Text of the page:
The International Civil Aviation Organisation (ICAO) has established a well-known and widely used aerodrome designation system; more widely known as ICAO Airport Codes. It comprises of 4 letters, and is simple to decode.
The first letter usually corresponds to the wider geographical area the country of the aerodrome belongs to;
Depending on the area, what follows after the first letter is either the aerodrome designator itself, or the country code. For example, in the case of the United States, the aerodrome designator falls directly after the area; KJFK for the JFK airport in New York, or KMEM for Memphis. In most of Europe, the second letter designated the country code; EG for the UK, LF for France, ED for Germany. Then, the aerodrome designator will follow; EGLL for Heathrow, EGCC for Manchester, EDDH for Hamburg.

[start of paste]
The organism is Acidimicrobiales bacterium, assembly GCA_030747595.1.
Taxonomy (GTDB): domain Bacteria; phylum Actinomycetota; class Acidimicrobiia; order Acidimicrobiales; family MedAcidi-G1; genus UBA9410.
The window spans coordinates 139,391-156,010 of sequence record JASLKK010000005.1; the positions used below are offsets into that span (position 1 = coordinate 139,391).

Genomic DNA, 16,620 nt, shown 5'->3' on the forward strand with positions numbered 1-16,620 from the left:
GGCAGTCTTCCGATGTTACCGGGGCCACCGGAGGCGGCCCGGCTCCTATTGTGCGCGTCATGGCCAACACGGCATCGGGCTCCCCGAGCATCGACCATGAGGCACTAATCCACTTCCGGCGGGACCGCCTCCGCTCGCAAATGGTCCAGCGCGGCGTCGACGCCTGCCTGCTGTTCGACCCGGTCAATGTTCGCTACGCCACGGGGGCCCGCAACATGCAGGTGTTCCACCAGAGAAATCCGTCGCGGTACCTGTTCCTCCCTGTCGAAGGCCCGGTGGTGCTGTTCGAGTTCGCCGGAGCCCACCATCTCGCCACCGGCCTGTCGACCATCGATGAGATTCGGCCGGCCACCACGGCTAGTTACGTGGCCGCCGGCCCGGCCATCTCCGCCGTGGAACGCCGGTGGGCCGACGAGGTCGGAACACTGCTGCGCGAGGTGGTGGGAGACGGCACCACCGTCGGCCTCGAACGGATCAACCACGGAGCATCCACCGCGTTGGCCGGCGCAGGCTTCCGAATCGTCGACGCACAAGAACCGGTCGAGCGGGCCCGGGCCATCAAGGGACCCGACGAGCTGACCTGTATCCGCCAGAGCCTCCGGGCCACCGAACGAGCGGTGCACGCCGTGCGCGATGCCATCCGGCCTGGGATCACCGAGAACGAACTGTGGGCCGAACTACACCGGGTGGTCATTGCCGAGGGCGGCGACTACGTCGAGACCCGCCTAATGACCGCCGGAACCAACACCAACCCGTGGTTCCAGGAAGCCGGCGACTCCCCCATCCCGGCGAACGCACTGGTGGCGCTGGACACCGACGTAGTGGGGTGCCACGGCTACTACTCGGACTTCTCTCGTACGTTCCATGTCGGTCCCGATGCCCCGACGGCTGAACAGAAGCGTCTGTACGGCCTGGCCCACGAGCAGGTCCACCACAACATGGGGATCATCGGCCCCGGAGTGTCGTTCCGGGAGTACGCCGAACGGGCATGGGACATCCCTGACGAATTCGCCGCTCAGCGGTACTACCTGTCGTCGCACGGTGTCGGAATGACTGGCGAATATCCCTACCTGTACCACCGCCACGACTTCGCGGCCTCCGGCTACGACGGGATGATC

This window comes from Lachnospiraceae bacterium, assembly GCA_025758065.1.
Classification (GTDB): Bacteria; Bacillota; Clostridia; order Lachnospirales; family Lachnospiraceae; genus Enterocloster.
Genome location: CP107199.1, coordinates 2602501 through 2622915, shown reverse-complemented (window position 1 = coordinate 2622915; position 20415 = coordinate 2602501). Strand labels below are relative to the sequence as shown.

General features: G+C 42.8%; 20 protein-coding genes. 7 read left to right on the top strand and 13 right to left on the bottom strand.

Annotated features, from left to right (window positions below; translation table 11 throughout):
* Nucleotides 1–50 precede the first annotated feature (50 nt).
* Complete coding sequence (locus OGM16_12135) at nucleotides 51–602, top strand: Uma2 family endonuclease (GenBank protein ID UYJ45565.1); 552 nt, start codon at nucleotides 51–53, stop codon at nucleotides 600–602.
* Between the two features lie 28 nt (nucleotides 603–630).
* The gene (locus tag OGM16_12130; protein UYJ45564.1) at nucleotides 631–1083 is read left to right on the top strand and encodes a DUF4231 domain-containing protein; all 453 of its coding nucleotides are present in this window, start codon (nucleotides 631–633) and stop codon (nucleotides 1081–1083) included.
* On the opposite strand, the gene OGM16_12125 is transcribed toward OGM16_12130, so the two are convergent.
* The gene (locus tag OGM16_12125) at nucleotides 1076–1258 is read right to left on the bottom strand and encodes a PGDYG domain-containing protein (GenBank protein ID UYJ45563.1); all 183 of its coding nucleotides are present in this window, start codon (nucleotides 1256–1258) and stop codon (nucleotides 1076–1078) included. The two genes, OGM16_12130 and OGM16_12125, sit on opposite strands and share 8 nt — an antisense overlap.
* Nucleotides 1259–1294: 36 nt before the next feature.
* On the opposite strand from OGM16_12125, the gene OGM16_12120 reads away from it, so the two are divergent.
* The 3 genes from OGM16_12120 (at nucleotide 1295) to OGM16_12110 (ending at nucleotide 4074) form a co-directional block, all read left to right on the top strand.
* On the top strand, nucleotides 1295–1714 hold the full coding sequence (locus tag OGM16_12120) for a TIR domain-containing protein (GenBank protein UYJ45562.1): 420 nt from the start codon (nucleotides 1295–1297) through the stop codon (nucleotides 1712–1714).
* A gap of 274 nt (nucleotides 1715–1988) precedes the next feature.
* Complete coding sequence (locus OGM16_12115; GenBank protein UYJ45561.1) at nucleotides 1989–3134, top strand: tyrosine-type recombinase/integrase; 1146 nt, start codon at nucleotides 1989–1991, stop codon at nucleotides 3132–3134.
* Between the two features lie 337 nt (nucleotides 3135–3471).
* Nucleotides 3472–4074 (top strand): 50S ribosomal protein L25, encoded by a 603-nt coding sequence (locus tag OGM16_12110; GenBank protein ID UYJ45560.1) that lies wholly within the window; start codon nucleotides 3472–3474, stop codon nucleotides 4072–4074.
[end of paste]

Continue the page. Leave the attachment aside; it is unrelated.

In the aviation industry, and the Network, we use these ICAO country codes for flight plans. If you are unsure of the airport that the ICAO code corresponds to, you can simply look it up on Google, or say the full code phonetically (Echo, Golf, Lima, Lima, for EGLL). Over time, as a controller you will find you learn many of these codes to memory by being exposed to them.